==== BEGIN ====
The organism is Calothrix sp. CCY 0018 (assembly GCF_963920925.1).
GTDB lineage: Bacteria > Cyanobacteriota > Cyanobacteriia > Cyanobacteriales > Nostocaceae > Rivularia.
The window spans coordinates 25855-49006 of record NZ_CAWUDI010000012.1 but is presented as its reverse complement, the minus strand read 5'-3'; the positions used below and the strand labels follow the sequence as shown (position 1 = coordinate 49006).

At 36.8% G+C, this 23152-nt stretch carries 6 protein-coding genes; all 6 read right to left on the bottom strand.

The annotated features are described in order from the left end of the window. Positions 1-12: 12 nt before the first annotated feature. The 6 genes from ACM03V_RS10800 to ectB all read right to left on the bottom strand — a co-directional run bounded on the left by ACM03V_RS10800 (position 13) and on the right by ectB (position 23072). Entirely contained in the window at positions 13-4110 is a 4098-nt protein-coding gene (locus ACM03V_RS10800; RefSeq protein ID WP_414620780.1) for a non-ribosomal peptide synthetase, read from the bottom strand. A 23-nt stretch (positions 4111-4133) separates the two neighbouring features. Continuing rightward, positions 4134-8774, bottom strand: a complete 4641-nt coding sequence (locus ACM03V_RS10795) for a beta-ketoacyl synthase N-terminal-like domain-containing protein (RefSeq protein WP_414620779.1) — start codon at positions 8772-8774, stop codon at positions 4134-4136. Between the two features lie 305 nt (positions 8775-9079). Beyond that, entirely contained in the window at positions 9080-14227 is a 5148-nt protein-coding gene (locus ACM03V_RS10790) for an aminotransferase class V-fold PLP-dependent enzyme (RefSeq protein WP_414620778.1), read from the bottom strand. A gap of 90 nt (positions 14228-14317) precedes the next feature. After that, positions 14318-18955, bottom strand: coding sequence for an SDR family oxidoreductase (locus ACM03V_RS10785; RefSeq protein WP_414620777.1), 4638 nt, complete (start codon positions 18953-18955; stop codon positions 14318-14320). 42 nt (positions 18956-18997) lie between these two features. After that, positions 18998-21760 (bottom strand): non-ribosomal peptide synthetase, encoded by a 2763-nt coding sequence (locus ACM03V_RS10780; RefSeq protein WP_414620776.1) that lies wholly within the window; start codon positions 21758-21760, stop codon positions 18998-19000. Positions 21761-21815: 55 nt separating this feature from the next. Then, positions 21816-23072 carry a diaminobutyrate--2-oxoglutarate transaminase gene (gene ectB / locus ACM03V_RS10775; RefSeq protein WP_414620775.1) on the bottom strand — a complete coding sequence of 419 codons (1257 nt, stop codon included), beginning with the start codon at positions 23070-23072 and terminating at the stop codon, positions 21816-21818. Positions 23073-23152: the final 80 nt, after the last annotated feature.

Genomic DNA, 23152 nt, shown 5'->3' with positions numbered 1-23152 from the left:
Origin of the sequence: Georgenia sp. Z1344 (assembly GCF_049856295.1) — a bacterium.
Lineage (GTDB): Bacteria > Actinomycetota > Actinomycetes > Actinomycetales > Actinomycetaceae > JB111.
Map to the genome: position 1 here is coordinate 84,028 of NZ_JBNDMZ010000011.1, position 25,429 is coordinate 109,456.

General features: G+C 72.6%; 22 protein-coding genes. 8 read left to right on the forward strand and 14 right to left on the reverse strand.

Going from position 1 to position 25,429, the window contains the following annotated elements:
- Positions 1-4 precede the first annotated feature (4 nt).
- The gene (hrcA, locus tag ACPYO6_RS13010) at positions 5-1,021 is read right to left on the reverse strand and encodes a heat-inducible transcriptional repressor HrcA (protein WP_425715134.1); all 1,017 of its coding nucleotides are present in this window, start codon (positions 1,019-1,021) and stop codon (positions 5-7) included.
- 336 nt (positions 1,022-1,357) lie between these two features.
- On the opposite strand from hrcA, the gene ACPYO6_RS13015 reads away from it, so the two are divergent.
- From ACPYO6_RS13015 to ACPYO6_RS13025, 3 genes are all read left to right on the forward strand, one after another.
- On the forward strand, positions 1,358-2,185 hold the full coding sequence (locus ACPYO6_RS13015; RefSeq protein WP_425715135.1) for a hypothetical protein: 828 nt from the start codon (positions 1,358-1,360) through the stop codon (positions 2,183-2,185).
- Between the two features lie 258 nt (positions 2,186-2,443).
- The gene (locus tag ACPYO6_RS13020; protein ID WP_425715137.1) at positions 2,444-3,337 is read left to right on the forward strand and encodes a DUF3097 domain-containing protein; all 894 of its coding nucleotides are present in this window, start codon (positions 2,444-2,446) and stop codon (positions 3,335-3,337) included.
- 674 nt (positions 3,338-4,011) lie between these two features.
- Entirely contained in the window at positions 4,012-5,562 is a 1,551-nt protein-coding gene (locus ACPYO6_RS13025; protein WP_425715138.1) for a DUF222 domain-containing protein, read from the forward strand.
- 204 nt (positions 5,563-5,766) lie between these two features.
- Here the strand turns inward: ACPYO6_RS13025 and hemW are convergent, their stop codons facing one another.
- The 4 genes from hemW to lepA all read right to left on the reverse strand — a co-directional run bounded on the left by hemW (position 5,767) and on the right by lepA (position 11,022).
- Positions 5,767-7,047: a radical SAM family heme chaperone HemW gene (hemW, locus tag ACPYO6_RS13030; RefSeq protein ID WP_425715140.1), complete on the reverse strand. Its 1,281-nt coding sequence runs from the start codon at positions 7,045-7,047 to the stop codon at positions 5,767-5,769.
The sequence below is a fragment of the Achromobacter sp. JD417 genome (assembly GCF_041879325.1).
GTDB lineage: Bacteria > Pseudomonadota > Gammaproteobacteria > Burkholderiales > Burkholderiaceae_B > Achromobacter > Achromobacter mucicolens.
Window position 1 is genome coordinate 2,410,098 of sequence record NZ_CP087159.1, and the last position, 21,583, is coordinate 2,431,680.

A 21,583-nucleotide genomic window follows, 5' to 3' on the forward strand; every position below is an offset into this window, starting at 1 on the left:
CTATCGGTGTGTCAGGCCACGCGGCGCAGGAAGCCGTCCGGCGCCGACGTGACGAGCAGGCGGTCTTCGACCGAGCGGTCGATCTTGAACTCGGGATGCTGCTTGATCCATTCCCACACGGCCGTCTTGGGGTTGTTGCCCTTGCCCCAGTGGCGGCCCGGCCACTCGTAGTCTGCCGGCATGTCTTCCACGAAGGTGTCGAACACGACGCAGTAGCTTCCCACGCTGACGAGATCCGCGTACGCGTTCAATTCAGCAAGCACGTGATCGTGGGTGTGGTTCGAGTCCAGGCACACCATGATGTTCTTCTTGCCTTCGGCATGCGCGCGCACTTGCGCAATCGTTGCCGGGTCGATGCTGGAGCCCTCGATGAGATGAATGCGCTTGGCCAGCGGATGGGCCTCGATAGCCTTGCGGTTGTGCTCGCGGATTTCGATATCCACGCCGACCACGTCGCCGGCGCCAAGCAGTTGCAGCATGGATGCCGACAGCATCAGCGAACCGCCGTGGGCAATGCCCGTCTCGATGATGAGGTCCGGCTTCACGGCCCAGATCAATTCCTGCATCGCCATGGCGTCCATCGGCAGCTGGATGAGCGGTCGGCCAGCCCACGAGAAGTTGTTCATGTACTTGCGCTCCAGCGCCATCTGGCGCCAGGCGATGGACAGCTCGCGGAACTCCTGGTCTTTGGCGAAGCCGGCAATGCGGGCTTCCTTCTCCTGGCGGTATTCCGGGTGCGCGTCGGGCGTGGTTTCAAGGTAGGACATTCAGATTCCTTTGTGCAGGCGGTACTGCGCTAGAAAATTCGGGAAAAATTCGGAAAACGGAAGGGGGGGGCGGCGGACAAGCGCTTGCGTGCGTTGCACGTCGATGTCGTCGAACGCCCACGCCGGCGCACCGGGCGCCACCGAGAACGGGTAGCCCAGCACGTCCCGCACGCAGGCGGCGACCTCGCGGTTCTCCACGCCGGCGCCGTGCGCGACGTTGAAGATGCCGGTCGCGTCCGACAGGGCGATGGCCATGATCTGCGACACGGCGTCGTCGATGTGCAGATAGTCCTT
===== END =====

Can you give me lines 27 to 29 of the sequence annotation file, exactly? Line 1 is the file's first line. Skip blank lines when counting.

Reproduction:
GTDB lineage: Bacteria > Pseudomonadota > Gammaproteobacteria > Burkholderiales > Burkholderiaceae_B > Achromobacter > Achromobacter mucicolens.
Window position 1 is genome coordinate 2,410,098 of sequence record NZ_CP087159.1, and the last position, 21,583, is coordinate 2,431,680.

A 21,583-nucleotide genomic window follows, 5' to 3' on the forward strand; every position below is an offset into this window, starting at 1 on the left: